In science, the ‘edge of chaos’ is the region between order and complete randomness or chaos, where the complexity is maximal – where innovation and survival is most likely to take place. Then there is death or inanimate, where things are ‘frozen’.
The City of Littleton, Colorado, the founder of economic gardening, has pioneered research on the edge of chaos as it applies to cities and the three phases of life, to which organizations and economies naturally apply.
Frozen phase: “No information gets transferred and no activity takes place, so it is impossible to adapt.” Know any companies like this?
Chaotic phase: Information and change takes place so fast that nothing is stable enough to retain its identity.” Thus, the dot com crash.
Stable phase: A regular rhythm of activity in which identity is retained but adaptation to changing conditions is slow. The status quo. Human nature.
While humans may believe the stable phase leads to survival, it’s actually at the edge of chaos and stability (a very fine line) where long-term survival flourishes, allowing constant adaptation to evolve according to ever changing environments and conditions.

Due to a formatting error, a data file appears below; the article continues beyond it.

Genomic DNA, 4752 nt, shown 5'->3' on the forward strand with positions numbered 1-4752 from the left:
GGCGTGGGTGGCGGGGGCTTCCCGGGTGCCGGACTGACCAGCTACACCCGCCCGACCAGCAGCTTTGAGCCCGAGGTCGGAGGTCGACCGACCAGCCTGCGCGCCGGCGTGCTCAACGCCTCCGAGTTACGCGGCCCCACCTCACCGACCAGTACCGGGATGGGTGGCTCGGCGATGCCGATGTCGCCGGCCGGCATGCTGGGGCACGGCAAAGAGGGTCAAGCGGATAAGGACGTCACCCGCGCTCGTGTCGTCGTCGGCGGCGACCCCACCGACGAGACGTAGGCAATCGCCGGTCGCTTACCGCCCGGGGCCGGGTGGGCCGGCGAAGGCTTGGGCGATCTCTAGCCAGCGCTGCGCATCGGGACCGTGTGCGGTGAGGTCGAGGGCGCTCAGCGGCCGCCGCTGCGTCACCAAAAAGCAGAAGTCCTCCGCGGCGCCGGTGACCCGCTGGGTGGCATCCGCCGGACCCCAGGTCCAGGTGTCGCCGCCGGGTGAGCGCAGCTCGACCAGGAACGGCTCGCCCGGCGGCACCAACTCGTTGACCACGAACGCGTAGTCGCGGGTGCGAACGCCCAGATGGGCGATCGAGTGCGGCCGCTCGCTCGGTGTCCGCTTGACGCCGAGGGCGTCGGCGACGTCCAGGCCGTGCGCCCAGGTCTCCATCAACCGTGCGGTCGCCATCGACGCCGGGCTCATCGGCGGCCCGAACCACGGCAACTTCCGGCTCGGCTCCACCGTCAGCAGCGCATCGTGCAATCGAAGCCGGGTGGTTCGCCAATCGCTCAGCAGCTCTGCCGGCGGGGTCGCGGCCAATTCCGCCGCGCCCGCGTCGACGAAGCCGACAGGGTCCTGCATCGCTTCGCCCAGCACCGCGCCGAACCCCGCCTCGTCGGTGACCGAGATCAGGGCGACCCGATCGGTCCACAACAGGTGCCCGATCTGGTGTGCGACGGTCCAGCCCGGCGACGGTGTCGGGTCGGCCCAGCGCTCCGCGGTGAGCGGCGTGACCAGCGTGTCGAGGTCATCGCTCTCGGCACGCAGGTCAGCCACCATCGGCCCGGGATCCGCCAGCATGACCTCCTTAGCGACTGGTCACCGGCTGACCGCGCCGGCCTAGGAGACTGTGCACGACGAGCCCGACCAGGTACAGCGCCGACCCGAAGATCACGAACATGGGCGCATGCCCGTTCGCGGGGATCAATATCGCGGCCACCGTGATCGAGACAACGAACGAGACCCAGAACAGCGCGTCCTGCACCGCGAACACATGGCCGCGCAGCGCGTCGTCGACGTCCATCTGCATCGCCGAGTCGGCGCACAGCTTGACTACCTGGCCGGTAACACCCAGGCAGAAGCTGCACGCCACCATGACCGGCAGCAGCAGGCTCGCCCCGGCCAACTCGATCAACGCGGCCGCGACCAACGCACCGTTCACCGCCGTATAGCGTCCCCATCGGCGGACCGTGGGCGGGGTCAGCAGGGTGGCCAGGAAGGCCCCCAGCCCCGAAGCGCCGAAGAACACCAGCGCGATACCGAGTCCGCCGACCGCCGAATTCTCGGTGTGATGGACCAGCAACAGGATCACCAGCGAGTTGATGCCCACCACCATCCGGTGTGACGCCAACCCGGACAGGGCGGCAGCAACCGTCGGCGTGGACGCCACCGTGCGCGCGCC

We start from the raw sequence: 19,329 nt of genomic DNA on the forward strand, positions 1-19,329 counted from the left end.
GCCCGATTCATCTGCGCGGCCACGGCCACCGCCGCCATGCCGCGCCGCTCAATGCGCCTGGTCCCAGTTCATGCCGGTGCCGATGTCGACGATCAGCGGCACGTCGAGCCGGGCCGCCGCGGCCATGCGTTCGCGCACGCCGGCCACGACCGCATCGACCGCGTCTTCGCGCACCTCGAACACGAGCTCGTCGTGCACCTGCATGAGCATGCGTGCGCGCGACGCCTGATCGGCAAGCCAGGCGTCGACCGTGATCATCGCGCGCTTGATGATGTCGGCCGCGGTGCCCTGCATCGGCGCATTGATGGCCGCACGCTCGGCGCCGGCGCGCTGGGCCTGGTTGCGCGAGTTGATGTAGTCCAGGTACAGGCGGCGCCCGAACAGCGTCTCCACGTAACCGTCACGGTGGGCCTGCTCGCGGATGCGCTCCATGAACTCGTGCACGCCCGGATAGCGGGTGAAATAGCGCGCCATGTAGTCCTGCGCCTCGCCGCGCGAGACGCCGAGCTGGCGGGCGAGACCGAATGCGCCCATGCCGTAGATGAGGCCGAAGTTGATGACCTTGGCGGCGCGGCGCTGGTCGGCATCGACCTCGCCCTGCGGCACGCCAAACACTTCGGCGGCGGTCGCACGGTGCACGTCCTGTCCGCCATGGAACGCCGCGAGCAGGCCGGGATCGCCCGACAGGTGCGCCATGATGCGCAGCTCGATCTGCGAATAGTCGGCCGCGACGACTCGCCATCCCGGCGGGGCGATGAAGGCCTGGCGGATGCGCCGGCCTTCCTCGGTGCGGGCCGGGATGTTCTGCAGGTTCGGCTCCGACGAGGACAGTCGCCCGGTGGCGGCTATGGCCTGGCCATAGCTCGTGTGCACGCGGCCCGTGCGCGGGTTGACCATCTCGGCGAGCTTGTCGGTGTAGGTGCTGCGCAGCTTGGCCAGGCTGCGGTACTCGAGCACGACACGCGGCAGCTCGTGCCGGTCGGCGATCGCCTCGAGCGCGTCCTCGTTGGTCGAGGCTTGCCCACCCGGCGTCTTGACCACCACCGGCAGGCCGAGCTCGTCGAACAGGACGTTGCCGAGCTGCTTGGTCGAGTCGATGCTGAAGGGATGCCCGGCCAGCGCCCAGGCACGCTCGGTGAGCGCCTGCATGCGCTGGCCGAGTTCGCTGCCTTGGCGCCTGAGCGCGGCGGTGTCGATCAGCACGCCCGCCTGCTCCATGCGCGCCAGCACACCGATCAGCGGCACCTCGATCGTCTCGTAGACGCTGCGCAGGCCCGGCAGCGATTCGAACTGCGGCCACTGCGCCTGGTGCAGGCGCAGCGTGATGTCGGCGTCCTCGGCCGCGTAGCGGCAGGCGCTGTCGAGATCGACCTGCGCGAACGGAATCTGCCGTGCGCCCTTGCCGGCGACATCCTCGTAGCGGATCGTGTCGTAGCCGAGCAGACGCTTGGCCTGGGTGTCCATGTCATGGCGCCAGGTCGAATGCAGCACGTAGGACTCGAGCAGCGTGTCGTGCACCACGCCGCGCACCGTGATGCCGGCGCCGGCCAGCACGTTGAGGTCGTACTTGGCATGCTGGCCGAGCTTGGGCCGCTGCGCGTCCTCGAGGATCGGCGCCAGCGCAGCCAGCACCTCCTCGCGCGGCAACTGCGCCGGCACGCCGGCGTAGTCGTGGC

In Littleton, the local businesses realized they needed to operate at the edge of chaos to rapidly adapt and innovate to survive and grow within the growing presence of Walmart, as well as to fill the void left by the deterioration of once majestic industrial age companies like GM. At the edge of chaos, businesses know that breakthroughs happen from breakdowns, and that “success is going from failure to failure without loss of enthusiasm.” (Winston Churchill).
In other words, creativity and innovation happen at the intersection of fire and ice.
Learn more about economic gardening here.